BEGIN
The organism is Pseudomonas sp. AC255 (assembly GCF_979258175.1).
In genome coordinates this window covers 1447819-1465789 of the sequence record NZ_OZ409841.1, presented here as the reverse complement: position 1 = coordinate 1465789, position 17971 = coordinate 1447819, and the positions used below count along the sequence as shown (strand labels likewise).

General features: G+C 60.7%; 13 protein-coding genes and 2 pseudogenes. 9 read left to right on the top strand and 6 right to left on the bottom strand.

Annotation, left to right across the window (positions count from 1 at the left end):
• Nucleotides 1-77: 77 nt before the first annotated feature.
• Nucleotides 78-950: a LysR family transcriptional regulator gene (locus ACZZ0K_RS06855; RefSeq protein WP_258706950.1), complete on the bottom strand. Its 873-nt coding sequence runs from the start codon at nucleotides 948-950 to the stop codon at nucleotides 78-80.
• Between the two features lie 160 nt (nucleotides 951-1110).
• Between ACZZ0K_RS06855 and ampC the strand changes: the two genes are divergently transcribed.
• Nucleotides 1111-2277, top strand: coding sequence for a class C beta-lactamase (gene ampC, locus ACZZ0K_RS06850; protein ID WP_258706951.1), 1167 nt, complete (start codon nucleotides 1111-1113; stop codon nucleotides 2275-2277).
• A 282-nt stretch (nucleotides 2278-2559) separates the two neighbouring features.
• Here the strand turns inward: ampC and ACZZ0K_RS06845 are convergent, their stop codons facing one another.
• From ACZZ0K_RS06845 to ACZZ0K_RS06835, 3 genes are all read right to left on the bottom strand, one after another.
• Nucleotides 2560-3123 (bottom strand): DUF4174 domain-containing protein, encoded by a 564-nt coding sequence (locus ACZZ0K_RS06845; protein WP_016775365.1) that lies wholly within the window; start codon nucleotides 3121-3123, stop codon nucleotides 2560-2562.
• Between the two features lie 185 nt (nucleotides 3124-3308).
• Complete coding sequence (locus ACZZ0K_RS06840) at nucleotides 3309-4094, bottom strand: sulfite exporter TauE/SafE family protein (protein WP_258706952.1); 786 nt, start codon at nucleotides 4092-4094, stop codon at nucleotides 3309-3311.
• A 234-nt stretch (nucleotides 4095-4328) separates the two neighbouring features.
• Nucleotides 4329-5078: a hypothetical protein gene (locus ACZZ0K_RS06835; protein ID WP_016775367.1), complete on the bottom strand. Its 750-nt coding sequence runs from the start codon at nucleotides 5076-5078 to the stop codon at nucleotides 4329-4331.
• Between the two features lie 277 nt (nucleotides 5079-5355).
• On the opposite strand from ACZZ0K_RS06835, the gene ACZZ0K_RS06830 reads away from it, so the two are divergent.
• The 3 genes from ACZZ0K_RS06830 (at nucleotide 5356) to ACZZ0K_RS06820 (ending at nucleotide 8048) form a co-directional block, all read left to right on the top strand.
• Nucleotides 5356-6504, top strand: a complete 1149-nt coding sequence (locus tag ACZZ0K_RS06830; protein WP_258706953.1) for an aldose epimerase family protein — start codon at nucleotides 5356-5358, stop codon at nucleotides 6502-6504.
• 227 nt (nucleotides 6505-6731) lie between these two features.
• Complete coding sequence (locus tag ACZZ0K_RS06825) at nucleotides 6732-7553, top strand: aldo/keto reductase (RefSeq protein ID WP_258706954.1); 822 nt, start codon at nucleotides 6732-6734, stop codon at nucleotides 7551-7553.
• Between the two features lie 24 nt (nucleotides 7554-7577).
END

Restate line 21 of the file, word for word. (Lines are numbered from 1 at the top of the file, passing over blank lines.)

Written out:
• Nucleotides 5356-6504, top strand: a complete 1149-nt coding sequence (locus tag ACZZ0K_RS06830; protein WP_258706953.1) for an aldose epimerase family protein — start codon at nucleotides 5356-5358, stop codon at nucleotides 6502-6504.